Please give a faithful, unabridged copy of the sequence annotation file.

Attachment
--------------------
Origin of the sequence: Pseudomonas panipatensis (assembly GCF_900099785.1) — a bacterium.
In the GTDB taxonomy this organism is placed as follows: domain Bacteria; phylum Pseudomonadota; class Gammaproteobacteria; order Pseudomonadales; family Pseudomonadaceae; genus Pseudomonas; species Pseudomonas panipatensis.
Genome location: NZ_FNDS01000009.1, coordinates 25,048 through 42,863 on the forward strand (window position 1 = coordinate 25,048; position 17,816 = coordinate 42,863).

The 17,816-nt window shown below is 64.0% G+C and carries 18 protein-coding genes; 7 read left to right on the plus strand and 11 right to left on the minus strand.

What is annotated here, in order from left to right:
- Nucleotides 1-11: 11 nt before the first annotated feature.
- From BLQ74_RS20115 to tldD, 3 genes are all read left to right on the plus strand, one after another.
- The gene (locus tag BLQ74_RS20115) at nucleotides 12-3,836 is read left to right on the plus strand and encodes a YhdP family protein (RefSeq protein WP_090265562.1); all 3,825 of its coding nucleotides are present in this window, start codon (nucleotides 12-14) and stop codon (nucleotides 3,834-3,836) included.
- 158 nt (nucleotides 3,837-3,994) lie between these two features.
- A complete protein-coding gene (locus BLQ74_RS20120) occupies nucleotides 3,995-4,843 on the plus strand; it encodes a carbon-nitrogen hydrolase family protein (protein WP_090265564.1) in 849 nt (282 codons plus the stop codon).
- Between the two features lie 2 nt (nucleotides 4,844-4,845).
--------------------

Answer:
Origin of the sequence: Pseudomonas panipatensis (assembly GCF_900099785.1) — a bacterium.
In the GTDB taxonomy this organism is placed as follows: domain Bacteria; phylum Pseudomonadota; class Gammaproteobacteria; order Pseudomonadales; family Pseudomonadaceae; genus Pseudomonas; species Pseudomonas panipatensis.
Genome location: NZ_FNDS01000009.1, coordinates 25,048 through 42,863 on the forward strand (window position 1 = coordinate 25,048; position 17,816 = coordinate 42,863).

The 17,816-nt window shown below is 64.0% G+C and carries 18 protein-coding genes; 7 read left to right on the plus strand and 11 right to left on the minus strand.

What is annotated here, in order from left to right:
- Nucleotides 1-11: 11 nt before the first annotated feature.
- From BLQ74_RS20115 to tldD, 3 genes are all read left to right on the plus strand, one after another.
- The gene (locus tag BLQ74_RS20115) at nucleotides 12-3,836 is read left to right on the plus strand and encodes a YhdP family protein (RefSeq protein WP_090265562.1); all 3,825 of its coding nucleotides are present in this window, start codon (nucleotides 12-14) and stop codon (nucleotides 3,834-3,836) included.
- 158 nt (nucleotides 3,837-3,994) lie between these two features.
- A complete protein-coding gene (locus BLQ74_RS20120) occupies nucleotides 3,995-4,843 on the plus strand; it encodes a carbon-nitrogen hydrolase family protein (protein WP_090265564.1) in 849 nt (282 codons plus the stop codon).
- Between the two features lie 2 nt (nucleotides 4,844-4,845).